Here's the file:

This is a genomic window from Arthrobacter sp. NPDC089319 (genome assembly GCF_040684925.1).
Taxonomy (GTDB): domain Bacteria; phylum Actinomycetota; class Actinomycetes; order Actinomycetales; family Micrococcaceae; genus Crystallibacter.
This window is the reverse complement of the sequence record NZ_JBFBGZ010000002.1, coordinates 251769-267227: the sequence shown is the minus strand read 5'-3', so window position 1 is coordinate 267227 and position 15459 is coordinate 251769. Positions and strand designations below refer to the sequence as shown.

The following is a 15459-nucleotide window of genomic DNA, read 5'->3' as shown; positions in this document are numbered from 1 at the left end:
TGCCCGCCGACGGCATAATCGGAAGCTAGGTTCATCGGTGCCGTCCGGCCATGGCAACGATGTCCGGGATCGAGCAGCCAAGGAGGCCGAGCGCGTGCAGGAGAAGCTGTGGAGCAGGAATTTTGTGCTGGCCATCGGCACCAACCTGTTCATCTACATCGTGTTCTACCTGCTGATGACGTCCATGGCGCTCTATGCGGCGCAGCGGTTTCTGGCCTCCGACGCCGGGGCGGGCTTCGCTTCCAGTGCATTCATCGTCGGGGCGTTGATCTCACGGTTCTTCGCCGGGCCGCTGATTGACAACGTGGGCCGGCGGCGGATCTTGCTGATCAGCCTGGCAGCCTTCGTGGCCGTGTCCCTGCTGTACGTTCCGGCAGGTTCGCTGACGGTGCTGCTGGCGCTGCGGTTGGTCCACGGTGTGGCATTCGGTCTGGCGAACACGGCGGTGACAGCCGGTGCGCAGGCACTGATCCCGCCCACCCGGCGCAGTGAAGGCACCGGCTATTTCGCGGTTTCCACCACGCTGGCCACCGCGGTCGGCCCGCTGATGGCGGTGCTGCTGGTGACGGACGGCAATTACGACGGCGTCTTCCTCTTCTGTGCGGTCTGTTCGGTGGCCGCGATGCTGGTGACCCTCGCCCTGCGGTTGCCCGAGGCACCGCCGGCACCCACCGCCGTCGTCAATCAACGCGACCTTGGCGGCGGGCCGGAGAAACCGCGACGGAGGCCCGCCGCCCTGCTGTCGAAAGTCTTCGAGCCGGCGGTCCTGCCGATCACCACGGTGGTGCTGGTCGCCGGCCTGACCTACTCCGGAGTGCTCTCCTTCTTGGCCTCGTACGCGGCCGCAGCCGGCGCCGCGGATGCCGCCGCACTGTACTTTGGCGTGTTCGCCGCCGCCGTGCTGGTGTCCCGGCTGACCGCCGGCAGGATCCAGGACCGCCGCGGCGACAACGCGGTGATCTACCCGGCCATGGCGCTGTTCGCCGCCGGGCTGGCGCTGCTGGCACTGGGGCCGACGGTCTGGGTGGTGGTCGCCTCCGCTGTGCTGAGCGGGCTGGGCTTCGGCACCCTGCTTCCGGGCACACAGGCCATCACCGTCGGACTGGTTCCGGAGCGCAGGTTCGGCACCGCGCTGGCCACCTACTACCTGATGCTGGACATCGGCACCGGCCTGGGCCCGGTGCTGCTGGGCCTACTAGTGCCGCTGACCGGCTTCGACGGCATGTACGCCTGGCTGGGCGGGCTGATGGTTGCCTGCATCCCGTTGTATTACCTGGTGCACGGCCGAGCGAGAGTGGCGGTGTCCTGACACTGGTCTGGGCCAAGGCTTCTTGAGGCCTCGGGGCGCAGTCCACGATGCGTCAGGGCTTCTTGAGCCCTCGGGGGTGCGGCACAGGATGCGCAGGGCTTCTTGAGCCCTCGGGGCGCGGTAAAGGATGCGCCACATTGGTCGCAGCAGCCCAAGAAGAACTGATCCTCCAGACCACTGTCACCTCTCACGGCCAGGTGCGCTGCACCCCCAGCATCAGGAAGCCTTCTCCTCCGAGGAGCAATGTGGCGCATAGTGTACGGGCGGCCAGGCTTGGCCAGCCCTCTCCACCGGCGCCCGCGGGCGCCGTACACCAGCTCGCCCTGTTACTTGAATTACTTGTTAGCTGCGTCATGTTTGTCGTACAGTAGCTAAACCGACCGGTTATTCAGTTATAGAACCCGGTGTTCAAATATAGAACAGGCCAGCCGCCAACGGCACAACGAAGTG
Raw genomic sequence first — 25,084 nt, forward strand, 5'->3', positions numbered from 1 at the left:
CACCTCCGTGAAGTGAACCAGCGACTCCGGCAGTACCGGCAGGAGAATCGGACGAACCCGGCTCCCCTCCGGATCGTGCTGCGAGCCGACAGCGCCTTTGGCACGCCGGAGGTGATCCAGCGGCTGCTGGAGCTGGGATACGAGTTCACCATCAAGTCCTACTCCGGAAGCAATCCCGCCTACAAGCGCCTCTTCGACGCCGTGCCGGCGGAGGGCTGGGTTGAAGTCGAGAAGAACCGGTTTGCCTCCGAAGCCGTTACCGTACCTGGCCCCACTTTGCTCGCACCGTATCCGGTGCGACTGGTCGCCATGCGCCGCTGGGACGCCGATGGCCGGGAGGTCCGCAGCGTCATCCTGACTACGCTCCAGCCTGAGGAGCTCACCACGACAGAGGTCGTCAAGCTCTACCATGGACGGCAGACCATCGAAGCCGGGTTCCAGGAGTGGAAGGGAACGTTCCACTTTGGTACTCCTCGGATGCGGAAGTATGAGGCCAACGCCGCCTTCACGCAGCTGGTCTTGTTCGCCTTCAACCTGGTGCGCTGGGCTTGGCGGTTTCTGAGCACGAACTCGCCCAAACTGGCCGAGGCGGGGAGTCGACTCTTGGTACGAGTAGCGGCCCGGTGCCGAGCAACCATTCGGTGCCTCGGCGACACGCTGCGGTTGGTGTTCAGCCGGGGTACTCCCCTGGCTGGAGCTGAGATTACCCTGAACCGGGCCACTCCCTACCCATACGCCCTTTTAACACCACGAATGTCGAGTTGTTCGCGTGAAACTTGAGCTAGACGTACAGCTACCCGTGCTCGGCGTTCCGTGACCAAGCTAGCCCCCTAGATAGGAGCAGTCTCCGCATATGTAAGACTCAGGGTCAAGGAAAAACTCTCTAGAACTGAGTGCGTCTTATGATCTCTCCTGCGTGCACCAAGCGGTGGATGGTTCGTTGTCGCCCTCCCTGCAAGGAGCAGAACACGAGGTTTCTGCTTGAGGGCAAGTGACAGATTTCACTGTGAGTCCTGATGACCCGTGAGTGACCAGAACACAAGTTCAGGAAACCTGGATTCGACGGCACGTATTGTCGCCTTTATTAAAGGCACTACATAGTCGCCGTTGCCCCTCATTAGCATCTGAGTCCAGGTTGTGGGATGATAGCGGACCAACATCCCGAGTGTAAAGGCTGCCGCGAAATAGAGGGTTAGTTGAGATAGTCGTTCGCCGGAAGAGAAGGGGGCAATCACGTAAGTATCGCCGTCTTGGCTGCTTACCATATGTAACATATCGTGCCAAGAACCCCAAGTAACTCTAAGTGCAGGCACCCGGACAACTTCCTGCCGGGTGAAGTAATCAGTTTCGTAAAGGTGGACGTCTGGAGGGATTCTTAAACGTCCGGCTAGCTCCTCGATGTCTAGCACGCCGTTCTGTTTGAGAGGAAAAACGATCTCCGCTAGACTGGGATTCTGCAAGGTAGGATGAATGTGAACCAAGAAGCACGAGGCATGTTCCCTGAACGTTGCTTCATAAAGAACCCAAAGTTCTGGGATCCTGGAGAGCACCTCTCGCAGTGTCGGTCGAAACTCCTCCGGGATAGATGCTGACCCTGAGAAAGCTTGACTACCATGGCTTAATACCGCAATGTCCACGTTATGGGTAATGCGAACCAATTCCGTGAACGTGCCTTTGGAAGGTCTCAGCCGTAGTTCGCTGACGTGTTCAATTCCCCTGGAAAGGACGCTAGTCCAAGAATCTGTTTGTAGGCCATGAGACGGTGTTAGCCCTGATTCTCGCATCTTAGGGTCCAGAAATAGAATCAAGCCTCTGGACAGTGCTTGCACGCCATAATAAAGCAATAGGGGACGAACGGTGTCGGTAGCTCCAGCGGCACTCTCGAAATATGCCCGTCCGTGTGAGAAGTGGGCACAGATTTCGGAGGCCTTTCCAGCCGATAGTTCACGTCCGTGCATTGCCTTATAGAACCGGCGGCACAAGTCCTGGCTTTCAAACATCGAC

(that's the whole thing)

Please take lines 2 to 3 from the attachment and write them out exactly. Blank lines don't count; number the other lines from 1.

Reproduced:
Taxonomy (GTDB): domain Bacteria; phylum Actinomycetota; class Actinomycetes; order Actinomycetales; family Micrococcaceae; genus Crystallibacter.
This window is the reverse complement of the sequence record NZ_JBFBGZ010000002.1, coordinates 251769-267227: the sequence shown is the minus strand read 5'-3', so window position 1 is coordinate 267227 and position 15459 is coordinate 251769. Positions and strand designations below refer to the sequence as shown.